News from 2008 

December 30, 2008 -
New York Times

Right now, every group claims that every intervention "works," and it’s hard to distinguish the wheat from the chaff. Randomization and rigorous evaluation are expensive so they often aren’t funded by aid organizations. The best work on that isn’t being done within the aid world but by academics at MIT, in the Poverty Action Lab there.

December 30, 2008 -
The Economist
The next generation of economists do their best work somewhere between the field clinic and the dissection room.
December 17, 2008 -
Les nouveaux economistes

Esther Duflo: La Française a fonde le Poverty Action Lab, qui est devenu une place forte de l'economie du developpement. Pour le savoir, Esther Duflo, cofondatnce en 2003 du Poverty Action.

December 11, 2008 -
Esquire Magazine

Throwing money at the developing world isn't going to fix it. So the Poverty Action Lab found a way to measure the usefulness of a textbook.

December 9, 2008 -

The pilgrimage that brings more than 2 million Muslims to Mecca every year tends to make them more religiously observant and also more tolerant, a huge study of Pakistani pilgrims suggests. Muslims who undertake the hajj "return with more positive views towards people from other countries," are more likely to say "that people of different religions are equal," and are twice as likely as other religious Muslims to condemn Osama bin Laden, the study found.

December 1, 2008 -

The BBVA Foundation Frontiers of Knowledge Award in the Development Cooperation category goes to the Abdul Latif Jameel Poverty Action Lab (J-PAL) at the Massachusetts Institute of Technology (MIT). The Lab, founded by economists at MIT, promotes the use of scientific methods to assess the on-the-ground effectiveness of development assistance funding.

November 17, 2008 -
New York Times

Fisman and Miguel strongly back the idea of randomized testing for anti-poverty interventions, an idea that is being pushed with great success by the Poverty Action Lab at MIT.

November 17, 2008 -
Wall Street Journal

School-based deworming programmes dramatically improve child health and education at low cost.

November 17, 2008 -
Philanthropy Action

Duflo, Banerjee and the other J-PAL economists apply the rigor of randomized controlled trial techniques to poverty interventions to identify whether or not a program is effective. In this interview, they highlight the poverty interventions they view as consistently effective and provide insight into where individual donors can make a true impact.

October 29, 2008 -
Millennium Challenge Corporation

Rigorous Evidence: Key to Progress Against World Poverty?

September 25, 2008 -
Clinton Global Initiative

At the 2008 Clinton Global Initiative Annual Meeting, Bill Clinton honored the commitment to deworm 10 million children and the work of Deworm the World. Deworm the World was established by the Education Group of the Forum of Young Global Leaders to promote mass school-based deworming on the findings of J-PAL research. Michael Kremer, Esther Duflo and Rachel Glennerster (all J-PAL members) are board members of Deworm the World.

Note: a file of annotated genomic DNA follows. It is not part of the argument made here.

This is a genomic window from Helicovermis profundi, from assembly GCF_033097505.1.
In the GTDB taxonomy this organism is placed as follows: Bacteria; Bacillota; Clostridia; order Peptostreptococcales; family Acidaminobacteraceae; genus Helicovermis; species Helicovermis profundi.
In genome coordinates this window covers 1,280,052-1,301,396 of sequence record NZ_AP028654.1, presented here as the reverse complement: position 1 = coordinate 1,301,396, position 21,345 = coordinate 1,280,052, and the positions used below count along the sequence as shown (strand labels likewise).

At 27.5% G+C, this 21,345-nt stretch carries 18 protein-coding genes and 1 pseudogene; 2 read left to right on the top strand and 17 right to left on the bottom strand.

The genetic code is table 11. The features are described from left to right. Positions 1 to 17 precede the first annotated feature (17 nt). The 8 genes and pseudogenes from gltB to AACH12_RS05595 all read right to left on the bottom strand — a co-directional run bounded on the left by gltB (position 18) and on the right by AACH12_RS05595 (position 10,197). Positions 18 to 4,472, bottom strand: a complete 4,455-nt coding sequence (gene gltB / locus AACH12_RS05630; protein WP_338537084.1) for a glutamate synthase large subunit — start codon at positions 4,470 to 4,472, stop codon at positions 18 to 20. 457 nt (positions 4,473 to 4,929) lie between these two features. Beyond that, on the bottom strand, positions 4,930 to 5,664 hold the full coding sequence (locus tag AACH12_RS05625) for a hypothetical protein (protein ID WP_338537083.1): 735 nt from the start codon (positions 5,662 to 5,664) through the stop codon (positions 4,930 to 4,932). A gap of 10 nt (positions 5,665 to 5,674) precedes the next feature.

September 10, 2008 -
International Herald Tribune

A blogger for the International Herald Tribune had an e-mail Q & A with Esther Duflo of the MIT Poverty Action Lab.

September 1, 2008 -
Boston Review

In rural areas where piped-water infrastructure is too expensive or difficult to maintain, the burden of water collection falls primarily on women and young children. Though they may walk hours, the sources they have access to are often dangerously polluted.

August 11, 2008 -
PBS Newshour

Some schools across the country have launched new cash reward programs to improve students' test scores, despite concerns from some educators over what role money should play in children's motivation.

July 22, 2008 -

Ever since fears erupted about a decade ago that the world could be divided into digital haves and have-nots, policymakers have assumed that this digital divide needs to be bridged. The most obvious first step was to give children from poor families access to computers, in school and at home. But does this plug-and-study idea really work in poor neighborhoods? Not necessarily, it seems.

July 8, 2008 -
U.S. News and World Report

Abhijit Banerjee explains that when it comes to finding innovative solutions to social ills, the social sector—nonprofit organizations, NGOs—have the on-the-ground, local knowledge that government lacks. But this sector can't fund itself.

June 30, 2008 -
The American

Effective aid not only has to make the world safe for small business and intermittent labor; it must also create the sort of capital markets that help larger businesses flourish.

June 23, 2008 -

Eighty percent of the world’s 140 million undernourished children lack essential micronutrients.

June 14, 2008 -
Arab News

The Paris School of Economics announced the creation of the “Abdul Latif Jameel Poverty Action Lab-Europe” at a conference entitled “Randomized Evaluations of Social Programs” organized by the research department of the French Ministry of Labor.

June 12, 2008 -
Open Budgets Blog

Recent research by Martina Bjorkman and Jakob Svensson for the Centre for Economic Policy Research investigatez the impact of community based monitoring on the quality and quantity of health services in Uganda.

June 12, 2008 -
The Economist

Are "randomized evaluations" a better way of doing aid and development policy?

June 1, 2008 -
Boston Review

Edward Miguel assesses the prospects for sustained growth in Africa, with commentaries from a variety of authors including Rachel Glennerster from J-PAL. Miguel argues that rigorous evidence on what works is key to improving outcomes in Africa.

May 27, 2008 -
The Economic Times

Considered one of the top Indian economists today, Abhijit Vinayak Banerjee , Ford Foundation International professor in economics at the Massachusetts Institute of Technology, is rooted in details. A passionate empiricist, Prof Banerjee co-founded the Abdul Latif Jameel Poverty Action Lab at the institute. Along with his colleagues, he has delved deep into the implementation of the flagship social sector programmes of the government.